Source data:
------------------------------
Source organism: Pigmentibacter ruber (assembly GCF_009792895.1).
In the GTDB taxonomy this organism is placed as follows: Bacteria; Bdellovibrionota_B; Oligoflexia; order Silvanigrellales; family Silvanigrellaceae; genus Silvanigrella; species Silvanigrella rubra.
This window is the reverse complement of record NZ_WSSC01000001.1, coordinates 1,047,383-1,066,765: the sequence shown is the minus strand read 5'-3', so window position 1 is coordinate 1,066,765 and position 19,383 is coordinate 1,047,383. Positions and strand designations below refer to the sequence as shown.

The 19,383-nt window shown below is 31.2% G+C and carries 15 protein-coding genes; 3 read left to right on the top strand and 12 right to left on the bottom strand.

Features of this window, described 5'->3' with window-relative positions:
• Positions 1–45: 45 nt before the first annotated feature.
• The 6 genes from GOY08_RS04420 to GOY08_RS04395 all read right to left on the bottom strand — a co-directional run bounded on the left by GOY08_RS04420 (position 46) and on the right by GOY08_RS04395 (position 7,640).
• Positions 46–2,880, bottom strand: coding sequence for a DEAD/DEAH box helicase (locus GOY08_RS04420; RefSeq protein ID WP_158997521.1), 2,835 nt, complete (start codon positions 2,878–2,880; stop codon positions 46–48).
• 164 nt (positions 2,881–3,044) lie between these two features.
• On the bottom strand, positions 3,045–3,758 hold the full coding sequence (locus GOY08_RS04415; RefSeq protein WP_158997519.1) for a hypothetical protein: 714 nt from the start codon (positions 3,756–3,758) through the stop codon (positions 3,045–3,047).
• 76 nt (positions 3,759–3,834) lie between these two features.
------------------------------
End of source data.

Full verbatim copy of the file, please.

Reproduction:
Source organism: Pigmentibacter ruber (assembly GCF_009792895.1).
In the GTDB taxonomy this organism is placed as follows: Bacteria; Bdellovibrionota_B; Oligoflexia; order Silvanigrellales; family Silvanigrellaceae; genus Silvanigrella; species Silvanigrella rubra.
This window is the reverse complement of record NZ_WSSC01000001.1, coordinates 1,047,383-1,066,765: the sequence shown is the minus strand read 5'-3', so window position 1 is coordinate 1,066,765 and position 19,383 is coordinate 1,047,383. Positions and strand designations below refer to the sequence as shown.

The 19,383-nt window shown below is 31.2% G+C and carries 15 protein-coding genes; 3 read left to right on the top strand and 12 right to left on the bottom strand.

Features of this window, described 5'->3' with window-relative positions:
• Positions 1–45: 45 nt before the first annotated feature.
• The 6 genes from GOY08_RS04420 to GOY08_RS04395 all read right to left on the bottom strand — a co-directional run bounded on the left by GOY08_RS04420 (position 46) and on the right by GOY08_RS04395 (position 7,640).
• Positions 46–2,880, bottom strand: coding sequence for a DEAD/DEAH box helicase (locus GOY08_RS04420; RefSeq protein ID WP_158997521.1), 2,835 nt, complete (start codon positions 2,878–2,880; stop codon positions 46–48).
• 164 nt (positions 2,881–3,044) lie between these two features.
• On the bottom strand, positions 3,045–3,758 hold the full coding sequence (locus GOY08_RS04415; RefSeq protein WP_158997519.1) for a hypothetical protein: 714 nt from the start codon (positions 3,756–3,758) through the stop codon (positions 3,045–3,047).
• 76 nt (positions 3,759–3,834) lie between these two features.